TEARDROP IN THE PRIVATE GROUNDS
I found a small teardrop-shaped path in the private grounds just behind where we live. It provided a very good loop to walk baby Moss around and around to get him to sleep, and I loved the poetry of walking around a teardrop. The concrete is beautifully smooth, and there are some nice details on the grass that the path surrounds like mushrooms, tiny untouched daisies, and a pine tree that smells so strongly. Until I found it I had never seen this path or entered this place before.
I decided to try and walk this teardrop until my legs knew it step by step, until I could walk the exact path somewhere else with my eyes closed: the same shape and the same scale.
For the whole summer of 2018, whenever I could, I walked Moss to sleep around the private teardrop. It was a performance that was unannounced, although I would tell anybody about it who asked what I had been up to lately.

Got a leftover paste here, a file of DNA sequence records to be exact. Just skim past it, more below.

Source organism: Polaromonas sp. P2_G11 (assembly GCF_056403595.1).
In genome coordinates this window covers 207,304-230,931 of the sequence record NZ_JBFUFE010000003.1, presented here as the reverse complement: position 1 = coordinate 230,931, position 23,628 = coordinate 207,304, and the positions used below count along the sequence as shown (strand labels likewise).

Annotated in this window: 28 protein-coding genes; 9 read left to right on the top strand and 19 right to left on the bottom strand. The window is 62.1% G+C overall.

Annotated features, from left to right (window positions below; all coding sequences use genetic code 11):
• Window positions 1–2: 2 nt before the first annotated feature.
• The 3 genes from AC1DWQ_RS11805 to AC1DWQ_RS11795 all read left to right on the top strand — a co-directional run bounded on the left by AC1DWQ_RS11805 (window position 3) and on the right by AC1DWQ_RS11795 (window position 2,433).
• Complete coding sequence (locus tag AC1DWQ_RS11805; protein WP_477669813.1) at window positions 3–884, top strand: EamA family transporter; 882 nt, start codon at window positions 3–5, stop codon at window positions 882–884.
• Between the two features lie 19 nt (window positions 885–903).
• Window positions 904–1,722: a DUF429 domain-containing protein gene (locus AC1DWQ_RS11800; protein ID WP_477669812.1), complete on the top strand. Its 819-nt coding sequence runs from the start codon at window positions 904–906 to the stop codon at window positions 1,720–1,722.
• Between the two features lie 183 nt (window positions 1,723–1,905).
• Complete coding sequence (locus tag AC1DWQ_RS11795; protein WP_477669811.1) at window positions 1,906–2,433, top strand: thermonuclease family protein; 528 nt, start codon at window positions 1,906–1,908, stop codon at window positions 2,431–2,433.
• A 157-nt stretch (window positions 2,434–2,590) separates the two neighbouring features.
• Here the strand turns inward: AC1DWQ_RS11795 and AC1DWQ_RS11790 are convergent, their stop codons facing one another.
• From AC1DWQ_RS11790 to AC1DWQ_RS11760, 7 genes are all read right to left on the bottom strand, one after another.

The piece addresses work as something that is absorbent rather than productive. While I walked I reflected on how to imbue something into a person. How to swallow or learn the shape of a teardrop, how to make it my own, how to be with it once learned, and how to give it off in the aftermath. Is it best animated or reanimated in the story, which includes that I learned to walk the teardrop? Does any of it demand to be seen? Can imbuing a performance piece into the body and mind of the performer allow for something else to be given off in its re-telling or re-writing? Here, there are interesting floating concepts that spark in the mind and are held in words like “private gardens,” “teardrop path,” “untouched daisies,” or just perhaps in the relationship between something private and a teardrop.
The piece was also a way of giving myself a performance to be presented anywhere in the future. I can walk the teardrop.
Towards the end of the summer I was asked to stop walking by one of the residents of the large private home that was now being rented out. She yelled at me across the grass and woke up Moss.